It is perhaps the most breathtaking and recognized line in the Book of Revelation; “Behold, I make all things new.” It’s easy to see this scripture verse coming to life all around us these days. The forsythia branches are bursting with flowers, Hosta’s are rising to life out of the dry earth, lilac bushes and trees are filled with new buds. Yes, God’s promise to make all things new is unfolding right before our very eyes in this season of Resurrection. After months of a dreary hibernation, the joy of Spring permeates our hearts, sending us rummaging through our closets in a frantic search for flip-flops and sandals.
However, even after the joy of the resurrection, St. Paul gives us a reality check, that there will be many hardships in entering the Kingdom of God. Even in the brilliance of Easter Spring we still have loved ones unexpectedly clinging to life in hospitals. The homeless are still sleeping under bridges and bypasses, and the poor still go to bed hungry. We still have sickening wars, hatred and prejudice, hearts filled with grudges and blame, and yes, we still too often resist letting go of our lesser selves and embracing the presence of the risen Lord within us. It seems that God’s promise to make all things new can be seen much easier in our tulip beds than in our daily lives.
But John’s Gospel has another reality check for us; “God’s dwelling is with the human race.” So while human hardships may be significant, we are not alone because it is God who dwells within the very heart of our humanity, within the very heart of our pain and poverty. But in order to recognize it, Jesus calls us to see it through a new lens, through a “New Commandment” of love that goes way beyond simply loving your neighbor as yourself. Jesus’ “New Commandment” was that we love each other as Jesus loves us, as God loves us. If we find it difficult to get past our many excuses, alibies, and reasons why we can’t or won’t love “that person” or “those people,” let’s remember that Jesus’ “New Commandment” to love one another was given just moments after “that person” Judas had betrayed him.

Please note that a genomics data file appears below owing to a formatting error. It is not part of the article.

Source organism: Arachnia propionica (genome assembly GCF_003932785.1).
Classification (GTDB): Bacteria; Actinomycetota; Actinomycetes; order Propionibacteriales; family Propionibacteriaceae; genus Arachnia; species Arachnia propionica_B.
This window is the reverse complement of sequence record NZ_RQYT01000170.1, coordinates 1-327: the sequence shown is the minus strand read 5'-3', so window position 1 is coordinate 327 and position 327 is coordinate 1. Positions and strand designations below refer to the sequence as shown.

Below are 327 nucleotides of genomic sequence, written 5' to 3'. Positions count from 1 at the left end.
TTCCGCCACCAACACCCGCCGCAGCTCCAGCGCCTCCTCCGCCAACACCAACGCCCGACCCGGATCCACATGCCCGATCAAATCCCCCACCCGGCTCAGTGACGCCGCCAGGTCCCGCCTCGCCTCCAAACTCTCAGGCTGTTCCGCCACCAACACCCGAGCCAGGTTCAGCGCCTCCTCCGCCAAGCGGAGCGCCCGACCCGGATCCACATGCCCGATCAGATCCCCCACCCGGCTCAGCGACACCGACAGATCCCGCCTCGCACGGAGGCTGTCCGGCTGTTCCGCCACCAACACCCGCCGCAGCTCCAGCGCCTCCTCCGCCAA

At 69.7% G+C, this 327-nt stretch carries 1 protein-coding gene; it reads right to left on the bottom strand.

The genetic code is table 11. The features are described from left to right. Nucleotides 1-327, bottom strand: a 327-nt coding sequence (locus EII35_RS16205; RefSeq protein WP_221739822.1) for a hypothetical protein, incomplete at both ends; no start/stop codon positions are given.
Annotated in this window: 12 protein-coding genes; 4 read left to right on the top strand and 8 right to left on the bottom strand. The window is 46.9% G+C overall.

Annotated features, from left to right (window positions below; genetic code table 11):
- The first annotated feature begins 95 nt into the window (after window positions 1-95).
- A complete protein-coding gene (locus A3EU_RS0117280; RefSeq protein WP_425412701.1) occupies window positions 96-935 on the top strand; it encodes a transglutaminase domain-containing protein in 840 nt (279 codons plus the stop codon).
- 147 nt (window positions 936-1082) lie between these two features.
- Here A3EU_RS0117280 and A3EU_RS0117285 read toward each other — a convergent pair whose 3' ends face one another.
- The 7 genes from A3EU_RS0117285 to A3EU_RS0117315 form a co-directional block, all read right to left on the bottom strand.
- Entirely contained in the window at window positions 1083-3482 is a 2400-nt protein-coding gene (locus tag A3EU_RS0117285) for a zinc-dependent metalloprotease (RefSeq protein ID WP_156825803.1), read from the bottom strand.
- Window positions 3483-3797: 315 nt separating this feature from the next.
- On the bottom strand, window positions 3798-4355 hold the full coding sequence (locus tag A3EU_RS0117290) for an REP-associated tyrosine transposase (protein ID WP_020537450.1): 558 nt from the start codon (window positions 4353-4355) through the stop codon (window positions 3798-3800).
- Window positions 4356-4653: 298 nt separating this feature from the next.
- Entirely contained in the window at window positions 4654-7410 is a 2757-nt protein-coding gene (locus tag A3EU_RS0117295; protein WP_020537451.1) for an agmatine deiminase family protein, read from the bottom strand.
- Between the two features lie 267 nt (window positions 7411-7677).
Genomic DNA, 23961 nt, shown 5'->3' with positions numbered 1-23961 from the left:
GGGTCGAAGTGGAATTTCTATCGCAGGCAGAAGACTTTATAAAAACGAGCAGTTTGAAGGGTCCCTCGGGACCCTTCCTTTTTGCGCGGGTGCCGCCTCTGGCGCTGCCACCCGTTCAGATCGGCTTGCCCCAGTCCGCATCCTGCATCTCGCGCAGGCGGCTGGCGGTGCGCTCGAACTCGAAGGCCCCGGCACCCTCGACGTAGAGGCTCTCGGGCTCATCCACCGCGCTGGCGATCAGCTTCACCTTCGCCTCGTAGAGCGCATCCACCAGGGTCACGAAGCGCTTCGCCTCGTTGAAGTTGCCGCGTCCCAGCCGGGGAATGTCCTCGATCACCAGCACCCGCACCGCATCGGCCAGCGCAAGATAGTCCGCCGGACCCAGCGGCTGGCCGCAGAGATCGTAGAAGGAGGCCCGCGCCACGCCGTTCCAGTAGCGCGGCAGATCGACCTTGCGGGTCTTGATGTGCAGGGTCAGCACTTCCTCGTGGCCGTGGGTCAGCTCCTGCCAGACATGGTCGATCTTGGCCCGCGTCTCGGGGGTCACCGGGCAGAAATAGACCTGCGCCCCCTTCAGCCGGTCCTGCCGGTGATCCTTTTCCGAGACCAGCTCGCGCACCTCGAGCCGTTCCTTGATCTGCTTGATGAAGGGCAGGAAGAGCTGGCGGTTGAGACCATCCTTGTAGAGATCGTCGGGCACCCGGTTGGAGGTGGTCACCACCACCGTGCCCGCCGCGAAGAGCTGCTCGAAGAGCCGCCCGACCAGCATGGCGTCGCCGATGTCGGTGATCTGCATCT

As we marvel at the beauty and wonder of creation rising to new life this Spring, perhaps we can look through the lens of Jesus’ “New Commandment” to love and see in the flower buds and blossoms the human faces of the immigrant and homeless, the sick and the dying, the faces of those who are not so easily loveable. Once we begin to love each other as Jesus loves us, then we can begin to understand John’s breathtaking words of revelation – “Behold God’s dwelling is with the human race…Behold, I make all things new.”